August, 2017

This is a Public Service Announcement and story to educate the public about how a declawing procedure is done. It is ALWAYS an amputation procedure. You cannot just remove a nail from a dog, cat, or kinkajou without it growing back.

A supporter sent me this picture that a kinkajou owner posted on facebook. The owner said in a comment that she had her kinkajou 4 paw declawed because, “the declawing allows us to give them (she had another kinkajou named Mazy declawed) more freedom in the home. She said that her mom is on blood thinners and the kinkajou would “inadvertently” claw her. She said that her mom would , “help me bathe her, clip her nails or even play with her and she’d get cut up and bleed.”

This owner also said, “only his nails were lasered off. His toes are intact,” in a comment on facebook.

I wanted to know if it was true that kinkajous only have their nails taken off when they are declawed. I had a researcher look into this with a phone call to the vet that declawed both both her kinkajous. They asked the receptionist if they could get their kinkajou 4 paw declawed and how much it would be. The employee on the phone said that it was around $578 and that Dr Matthew Stone had just done one last week. The researcher asked if Dr Stone just removed the nails or if the whole bone was removed.

The receptionist said, “If he knows what he’s (Dr Stone) doing and he takes the claw off below the nail bed, it doesn’t really matter if we take the whole first digit or not. I can’t tell you if they do or don’t.”  The researcher said that they would like the receptionist to ask Dr Stone which way it is performed and called back on another day. The receptionist checked with him and said he, “cuts the whole first digit off. They seem to be fine.”

I sent a note to the owner of the kinkajous and asked her if Dr Stone told her that he was just removing the nails. I asked her if he counseled her on the humane and commonsense alternatives to declawing.

She wrote back, “I’m sorry I nor my husband agree with you. Have you ever owned a kinkajou? Claws are non retractable so common sense is used. We tried nail caps, trimming and filing and she would still inadvertently claw us. The fact is that it’s done and they’re both happy and doing well. And the vet and his team were great.”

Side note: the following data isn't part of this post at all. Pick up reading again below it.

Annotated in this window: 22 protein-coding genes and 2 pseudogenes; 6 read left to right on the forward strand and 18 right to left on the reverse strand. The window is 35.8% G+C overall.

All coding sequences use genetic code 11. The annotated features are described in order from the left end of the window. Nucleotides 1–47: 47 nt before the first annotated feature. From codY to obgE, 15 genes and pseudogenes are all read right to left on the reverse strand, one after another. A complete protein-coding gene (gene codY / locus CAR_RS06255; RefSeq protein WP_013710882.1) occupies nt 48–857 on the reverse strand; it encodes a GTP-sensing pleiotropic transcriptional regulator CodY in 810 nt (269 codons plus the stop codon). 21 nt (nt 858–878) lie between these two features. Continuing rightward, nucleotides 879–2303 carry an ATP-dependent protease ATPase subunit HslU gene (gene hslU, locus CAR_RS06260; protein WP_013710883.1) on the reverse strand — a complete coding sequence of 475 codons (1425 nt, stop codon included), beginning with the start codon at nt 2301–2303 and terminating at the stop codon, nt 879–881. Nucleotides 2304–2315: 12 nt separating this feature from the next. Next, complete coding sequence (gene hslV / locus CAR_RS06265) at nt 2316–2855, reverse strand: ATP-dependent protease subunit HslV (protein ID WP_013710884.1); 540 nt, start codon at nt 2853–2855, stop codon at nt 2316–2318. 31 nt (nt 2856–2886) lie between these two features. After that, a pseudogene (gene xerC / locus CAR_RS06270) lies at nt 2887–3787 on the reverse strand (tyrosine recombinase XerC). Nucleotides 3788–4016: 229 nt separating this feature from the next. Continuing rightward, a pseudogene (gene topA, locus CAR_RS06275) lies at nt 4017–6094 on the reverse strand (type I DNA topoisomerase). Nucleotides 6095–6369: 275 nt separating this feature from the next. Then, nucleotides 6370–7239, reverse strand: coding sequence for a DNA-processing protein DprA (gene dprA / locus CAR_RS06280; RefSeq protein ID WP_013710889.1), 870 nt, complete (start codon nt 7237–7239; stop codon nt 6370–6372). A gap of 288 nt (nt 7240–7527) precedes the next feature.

I asked her once again if Dr Stone educated her about the declawing process and how the last bone is removed.

She wrote back, “Believe it or not I am a big advocate for animal rights. I understand your concern but we had reasons for doing it and put time and thought in to the decision. They’re our pets and the procedure is done. And just an fyi…yes he was bandaged up but that was so he couldn’t pick at his feet. He was up moving around like nothing happened the next day.”

She wouldn’t answer my important question if Dr Stone told her it was an amputation procedure. She just said, ” I have no comment. I have no problem with Dr. Stone.”  She said that she doesn’t want any part of my story and then also asked me if I believe in spaying and neutering and if that is mutilating.

Here’s a review from this kinkajou owner about Dr Stone’s practice, Animal Hospital of South Carolina.

I decided to reach out to the vet, Dr Matthew Stone, at Animal Hospital of South Carolina, to ask him some questions about declawing kinkajous and about what this kinkajou owner said.

I called the practice where he worked and asked for an email for Dr Stone. The receptionist gave me one and said that he checks it often so he should get back with me soon.

I wrote an email telling him who I was and asked him if he counseled this kinkajou owner about how declawing is performed. I also sent him this info from the USDA about declawing kinkajous.

I received an email back with no name on it that said,

“Good afternoon!
Thank you for the information.  We appreciate your concern.
We do not discuss specific cases without permission of the owner.  If she is willing to give permission or call up here, it is something that we can discuss.  
However, we always discuss pros and cons of every surgery prior to any surgery.  As far as declawing in particular, we as a veterinary society, and here in general, have greatly cut down on the amount of laser declaws done.    It is a procedure often asked for, but rarely done except in extreme circumstances.  
Often times declawing is done for specific medical reasons, and we try to adhere to that rule.
Have a good weekend!”

Since I didn’t get an answer, I wanted to make sure that he didn’t want to provide a statement for my story that I was going to do about kinkajous and declawing.